6D @ 50mm -1/3 exposure in post

As you can see, the first 2 images are almost identical (again, not talking about DoF, IQ, resolution, etc ... just exposure and field of view). There is only a slight difference between the FF and the APS-C exposures which is likely due to either the base sensitivity of the different sensors or maybe my lighting slightly changed. Nevertheless, as you can see in the 3rd image, the difference is only about 1/3 stop and not a full stop as some here are implying.

So this is it ... exposure does not change for different crop factors. So there is no point equating an f/4 FF lens to an f/2.8 APS-C lens if all you care is exposure and not DoF. Therefore, for a landscape photography, where DoF is not important, the equivalent to 24-105 f4 FF lens is the 16-80 f4 APS-C lens, which is much smaller and lighter.

I thought this would be enough, but then I got the following response:

Cato1040 wrote:

Yea, equivalence is a tricky thing and there's a lot of misinformation out there that people end up believing that leads to off-topic debates like this.


To clarify with equivalence since there was some misinformation on both sides:

Full Frame: ISO: 100, SS: 1/100, Aperture: 4, Focal-length: 24mm

APS-C: ISO: 100, SS: 1/100, Aperture: 2.8, Focal-length: 16mm

With everything else being the same, the exposure will be the same, but that's because ISO is a made-up thing that makes it so that the exposure will be the same. Technically, the FF sensor will still have better IQ when it comes to light because it's still letting in more light. Whether that's significant will be up to the user.

I agree with the IQ point because of the larger photo pixels of the FF sensor, but exposure? Come on ... they don't even look at evidence when presented!

And then ... the following post made my day! I learned something new: the exposure trapezoid! But you can read it for yourself:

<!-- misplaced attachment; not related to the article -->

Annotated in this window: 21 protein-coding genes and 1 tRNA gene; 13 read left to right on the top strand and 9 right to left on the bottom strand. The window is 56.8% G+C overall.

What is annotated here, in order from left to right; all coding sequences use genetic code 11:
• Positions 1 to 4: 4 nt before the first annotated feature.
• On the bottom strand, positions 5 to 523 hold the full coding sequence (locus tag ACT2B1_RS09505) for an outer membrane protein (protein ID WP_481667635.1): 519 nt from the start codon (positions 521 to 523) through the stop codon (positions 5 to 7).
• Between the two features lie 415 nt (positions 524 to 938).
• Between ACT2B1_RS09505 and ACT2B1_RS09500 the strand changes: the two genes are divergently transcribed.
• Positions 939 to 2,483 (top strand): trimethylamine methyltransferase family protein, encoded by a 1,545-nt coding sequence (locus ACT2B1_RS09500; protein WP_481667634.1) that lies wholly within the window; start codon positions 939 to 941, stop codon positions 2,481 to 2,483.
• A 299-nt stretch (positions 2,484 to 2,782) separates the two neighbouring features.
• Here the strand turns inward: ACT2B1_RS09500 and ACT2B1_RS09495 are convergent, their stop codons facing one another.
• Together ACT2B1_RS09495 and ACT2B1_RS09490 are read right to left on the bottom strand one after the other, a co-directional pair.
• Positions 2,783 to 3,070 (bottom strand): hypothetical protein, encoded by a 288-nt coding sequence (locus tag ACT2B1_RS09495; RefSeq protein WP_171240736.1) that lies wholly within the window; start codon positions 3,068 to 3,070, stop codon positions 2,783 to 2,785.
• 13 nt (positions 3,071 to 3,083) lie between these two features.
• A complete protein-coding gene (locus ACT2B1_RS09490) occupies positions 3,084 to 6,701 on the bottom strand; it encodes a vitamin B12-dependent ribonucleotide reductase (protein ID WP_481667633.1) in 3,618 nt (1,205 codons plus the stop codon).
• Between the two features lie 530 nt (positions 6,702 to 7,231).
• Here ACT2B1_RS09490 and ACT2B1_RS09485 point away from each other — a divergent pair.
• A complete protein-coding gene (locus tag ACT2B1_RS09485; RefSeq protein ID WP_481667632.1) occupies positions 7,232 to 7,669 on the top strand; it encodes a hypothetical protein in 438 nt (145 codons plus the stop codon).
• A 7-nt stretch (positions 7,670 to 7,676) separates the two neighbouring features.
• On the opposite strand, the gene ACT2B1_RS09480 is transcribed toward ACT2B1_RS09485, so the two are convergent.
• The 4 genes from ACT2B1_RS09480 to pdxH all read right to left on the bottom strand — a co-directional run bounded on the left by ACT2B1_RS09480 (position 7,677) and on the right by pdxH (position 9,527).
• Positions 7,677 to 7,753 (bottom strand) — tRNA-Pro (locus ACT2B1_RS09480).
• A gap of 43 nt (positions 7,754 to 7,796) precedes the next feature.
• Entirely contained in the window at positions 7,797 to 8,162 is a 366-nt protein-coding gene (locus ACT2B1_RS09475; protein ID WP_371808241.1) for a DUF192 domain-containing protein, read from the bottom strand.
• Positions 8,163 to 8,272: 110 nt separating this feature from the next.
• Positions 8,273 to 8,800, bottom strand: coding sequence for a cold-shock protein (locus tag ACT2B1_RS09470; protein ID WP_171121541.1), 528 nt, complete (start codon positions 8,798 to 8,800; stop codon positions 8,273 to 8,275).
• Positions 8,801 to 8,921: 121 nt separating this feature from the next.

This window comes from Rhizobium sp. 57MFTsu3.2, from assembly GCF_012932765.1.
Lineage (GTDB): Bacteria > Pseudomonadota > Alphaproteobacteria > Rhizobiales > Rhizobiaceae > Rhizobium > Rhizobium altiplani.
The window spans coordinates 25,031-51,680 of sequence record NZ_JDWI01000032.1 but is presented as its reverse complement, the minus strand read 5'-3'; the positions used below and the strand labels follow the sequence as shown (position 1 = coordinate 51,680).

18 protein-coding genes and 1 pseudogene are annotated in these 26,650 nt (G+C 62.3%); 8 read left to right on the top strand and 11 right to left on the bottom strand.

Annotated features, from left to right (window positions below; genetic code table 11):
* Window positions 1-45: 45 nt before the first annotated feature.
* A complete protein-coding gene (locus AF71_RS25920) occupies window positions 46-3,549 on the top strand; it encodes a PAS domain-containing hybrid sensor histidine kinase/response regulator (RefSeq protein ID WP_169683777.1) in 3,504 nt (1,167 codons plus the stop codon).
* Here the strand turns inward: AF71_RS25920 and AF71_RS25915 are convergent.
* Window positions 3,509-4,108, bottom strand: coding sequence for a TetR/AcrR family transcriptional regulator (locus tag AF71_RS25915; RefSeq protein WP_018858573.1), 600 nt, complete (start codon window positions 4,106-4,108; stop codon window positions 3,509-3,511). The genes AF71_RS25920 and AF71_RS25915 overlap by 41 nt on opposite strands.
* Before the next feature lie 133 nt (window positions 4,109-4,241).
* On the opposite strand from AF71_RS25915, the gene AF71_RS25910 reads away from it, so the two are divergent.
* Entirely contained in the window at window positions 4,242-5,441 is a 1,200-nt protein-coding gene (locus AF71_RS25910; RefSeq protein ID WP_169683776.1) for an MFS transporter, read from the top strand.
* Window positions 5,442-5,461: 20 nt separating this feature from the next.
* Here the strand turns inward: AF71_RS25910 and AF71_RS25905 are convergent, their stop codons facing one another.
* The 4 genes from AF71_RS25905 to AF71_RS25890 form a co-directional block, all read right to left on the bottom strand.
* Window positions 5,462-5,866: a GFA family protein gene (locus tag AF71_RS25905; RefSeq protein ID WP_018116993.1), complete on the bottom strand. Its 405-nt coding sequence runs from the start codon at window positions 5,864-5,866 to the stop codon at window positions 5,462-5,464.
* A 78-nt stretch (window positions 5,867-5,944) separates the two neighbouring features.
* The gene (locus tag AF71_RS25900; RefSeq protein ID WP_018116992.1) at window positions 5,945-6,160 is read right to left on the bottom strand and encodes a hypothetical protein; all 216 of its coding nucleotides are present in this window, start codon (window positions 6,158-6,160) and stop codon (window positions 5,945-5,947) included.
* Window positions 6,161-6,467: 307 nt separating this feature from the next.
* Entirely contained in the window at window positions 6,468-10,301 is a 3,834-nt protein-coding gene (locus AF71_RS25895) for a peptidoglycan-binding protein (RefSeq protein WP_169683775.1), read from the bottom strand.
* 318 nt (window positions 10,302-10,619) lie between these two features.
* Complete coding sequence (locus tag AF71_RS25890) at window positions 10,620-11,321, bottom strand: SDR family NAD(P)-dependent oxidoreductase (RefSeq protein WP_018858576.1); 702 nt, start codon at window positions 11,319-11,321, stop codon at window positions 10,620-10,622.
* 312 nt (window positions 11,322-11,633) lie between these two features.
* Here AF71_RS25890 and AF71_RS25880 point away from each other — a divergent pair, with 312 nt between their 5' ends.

ChelseaPhotographer wrote:

The only reason why this is important is because if you are comparing across sensor sizes, then the "exposure triangle" is no longer true and instead becomes an "exposure trapezoid" with one of the sides being the sensor size. People don't realize this and think all cameras get the same amount of light, but that is not true.

Not sure it this will help the people who argued otherwise, but, when you switch a full-frame camera to APS-C mode, that central part of the image is receiving the same amount of light that an APS-C sensor would (if you are using the same lens), but if instead you use the full full-frame sensor to capture the same image as the APS-C camera, then the full-frame sensor is getting 133% more light than the APS-C camera.

If the OP is going to do night photography (or any type of low light photography), as they said they would, this becomes a very significant consideration.

The OP mentioned at some point that they were surprised how much more detail they could get from their GRII compared to their 6D. However, that is not because both sensors are capturing the same amount of light. That is simply because of how bad the technology and the dynamic range of the 6D is. If you compare the sensor of the GRII with a Nikon or a Sony full-frame, you will see that those sensors have even more detail in the shadows than the GRII, and in this case it is not because one sensor is technically better than the other; it is because the larger sensor is getting more light.

The first paragraph killed me!

But then, reading the second paragraph... yes!!!... this is the whole point! I don't know if it's cognitive dissonance or being lost in translation but this poster clearly knows that the light at the centre is the the same. Arguing that the exposure is different in the same breath is astonishing to me.

So there you have it. Congratulations on making it to the end.

What do you think? Am I off my rocker here or is the "equivalent" APS-C lens for a landscape photographer the same as a FF lens with the same aperture?

 Rado R's gear list:Rado R's gear list
Canon EOS 450D Canon EOS 6D Canon EF 50mm F1.4 USM Canon EF 70-200mm F4L USM Canon EF 100mm f/2.8 Macro USM +4 more